Predicting whether someone will get Alzheimer’s disease (AD) late in life, and how to use that information for prevention, has been an intense focus of biomedical research. The goal of this work is to learn not only about the genes involved in AD, but how they work together and with other complex biological, environmental, and lifestyle factors to drive this devastating neurological disease.
It’s good news to be able to report that an international team of researchers, partly funded by NIH, has made more progress in explaining the genetic component of AD. Their analysis, involving data from more than 35,000 individuals with late-onset AD, has identified variants in five new genes that put people at greater risk of AD . It also points to molecular pathways involved in AD as possible avenues for prevention, and offers further confirmation of 20 other genes that had been implicated previously in AD.
The results of this largest-ever genomic study of AD suggests key roles for genes involved in the processing of beta-amyloid peptides, which form plaques in the brain recognized as an important early indicator of AD. They also offer the first evidence for a genetic link to proteins that bind tau, the protein responsible for telltale tangles in the AD brain that track closely with a person’s cognitive decline.
The new findings are the latest from the International Genomics of Alzheimer’s Project (IGAP) consortium, led by a large, collaborative team including Brian Kunkle and Margaret Pericak-Vance, University of Miami Miller School of Medicine, Miami, FL. The effort, spanning four consortia focused on AD in the United States and Europe, was launched in 2011 with the aim of discovering and mapping all the genes that contribute to AD.
An earlier IGAP study including about 25,500 people with late-onset AD identified 20 common gene variants that influence a person’s risk for developing AD late in life . While that was terrific progress to be sure, the analysis also showed that those gene variants could explain only a third of the genetic component of AD. It was clear more genes with ties to AD were yet to be found.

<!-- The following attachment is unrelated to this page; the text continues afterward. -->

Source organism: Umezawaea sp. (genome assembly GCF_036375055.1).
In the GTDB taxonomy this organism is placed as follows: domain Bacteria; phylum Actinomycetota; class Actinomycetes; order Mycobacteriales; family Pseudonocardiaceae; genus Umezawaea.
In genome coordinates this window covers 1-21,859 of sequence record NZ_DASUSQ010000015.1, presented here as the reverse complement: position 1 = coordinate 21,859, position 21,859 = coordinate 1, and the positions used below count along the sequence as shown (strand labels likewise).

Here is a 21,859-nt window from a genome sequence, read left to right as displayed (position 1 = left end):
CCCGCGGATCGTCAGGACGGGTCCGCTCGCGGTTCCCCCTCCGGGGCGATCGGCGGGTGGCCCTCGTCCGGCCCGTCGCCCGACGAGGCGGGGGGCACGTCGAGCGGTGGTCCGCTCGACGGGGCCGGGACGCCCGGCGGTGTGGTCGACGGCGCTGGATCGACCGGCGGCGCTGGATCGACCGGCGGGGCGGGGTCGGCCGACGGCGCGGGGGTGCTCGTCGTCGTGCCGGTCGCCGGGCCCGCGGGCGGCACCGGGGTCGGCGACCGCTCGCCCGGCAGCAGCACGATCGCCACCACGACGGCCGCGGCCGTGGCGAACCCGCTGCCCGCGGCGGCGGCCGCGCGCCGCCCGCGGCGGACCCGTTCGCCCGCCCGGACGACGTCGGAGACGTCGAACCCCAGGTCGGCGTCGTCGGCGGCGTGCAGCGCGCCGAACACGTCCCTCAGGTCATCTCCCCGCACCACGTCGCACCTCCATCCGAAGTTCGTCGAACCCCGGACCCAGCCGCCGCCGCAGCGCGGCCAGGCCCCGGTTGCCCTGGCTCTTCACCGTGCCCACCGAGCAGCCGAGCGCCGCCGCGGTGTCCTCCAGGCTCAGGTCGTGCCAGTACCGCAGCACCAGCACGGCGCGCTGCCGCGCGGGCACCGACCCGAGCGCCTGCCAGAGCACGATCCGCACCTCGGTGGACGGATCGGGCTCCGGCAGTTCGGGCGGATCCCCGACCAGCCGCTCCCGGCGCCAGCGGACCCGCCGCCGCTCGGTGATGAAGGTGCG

So, in the study reported in Nature Genetics, the researchers expanded the search. While so-called genome-wide association studies (GWAS) are generally useful in identifying gene variants that turn up often in association with particular diseases or other traits, the ones that arise more rarely require much larger sample sizes to find.
To increase their odds of finding additional variants, the researchers analyzed genomic data for more than 94,000 individuals, including more than 35,000 with a diagnosis of late-onset AD and another 60,000 older people without AD. Their search led them to variants in five additional genes, named IQCK, ACE, ADAM10, ADAMTS1, and WWOX, associated with late-onset AD that hadn’t turned up in the previous study.
Further analysis of those genes supports a view of AD in which groups of genes work together to influence risk and disease progression. In addition to some genes influencing the processing of beta-amyloid peptides and accumulation of tau proteins, others appear to contribute to AD via certain aspects of the immune system and lipid metabolism.